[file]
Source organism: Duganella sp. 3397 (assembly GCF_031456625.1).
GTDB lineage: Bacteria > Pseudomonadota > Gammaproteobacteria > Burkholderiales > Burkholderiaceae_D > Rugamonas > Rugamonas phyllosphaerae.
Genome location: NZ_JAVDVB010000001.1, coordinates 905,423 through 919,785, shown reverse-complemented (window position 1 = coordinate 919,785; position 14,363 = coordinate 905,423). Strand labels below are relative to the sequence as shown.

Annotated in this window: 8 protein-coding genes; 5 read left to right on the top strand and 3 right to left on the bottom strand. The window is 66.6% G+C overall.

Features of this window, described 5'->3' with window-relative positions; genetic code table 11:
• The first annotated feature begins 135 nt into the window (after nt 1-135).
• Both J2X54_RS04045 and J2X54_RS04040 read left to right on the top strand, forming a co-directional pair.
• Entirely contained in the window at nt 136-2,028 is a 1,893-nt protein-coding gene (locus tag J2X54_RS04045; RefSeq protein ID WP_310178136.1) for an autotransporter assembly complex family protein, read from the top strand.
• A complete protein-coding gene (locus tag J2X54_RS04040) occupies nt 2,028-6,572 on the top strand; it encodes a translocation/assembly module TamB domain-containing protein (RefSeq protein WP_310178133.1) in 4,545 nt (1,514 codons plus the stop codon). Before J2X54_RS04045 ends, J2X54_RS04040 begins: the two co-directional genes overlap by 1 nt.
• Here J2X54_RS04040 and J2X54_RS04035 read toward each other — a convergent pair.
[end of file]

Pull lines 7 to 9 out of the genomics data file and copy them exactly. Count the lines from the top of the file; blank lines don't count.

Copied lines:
• Both J2X54_RS04045 and J2X54_RS04040 read left to right on the top strand, forming a co-directional pair.
• Entirely contained in the window at nt 136-2,028 is a 1,893-nt protein-coding gene (locus tag J2X54_RS04045; RefSeq protein ID WP_310178136.1) for an autotransporter assembly complex family protein, read from the top strand.
• A complete protein-coding gene (locus tag J2X54_RS04040) occupies nt 2,028-6,572 on the top strand; it encodes a translocation/assembly module TamB domain-containing protein (RefSeq protein WP_310178133.1) in 4,545 nt (1,514 codons plus the stop codon). Before J2X54_RS04045 ends, J2X54_RS04040 begins: the two co-directional genes overlap by 1 nt.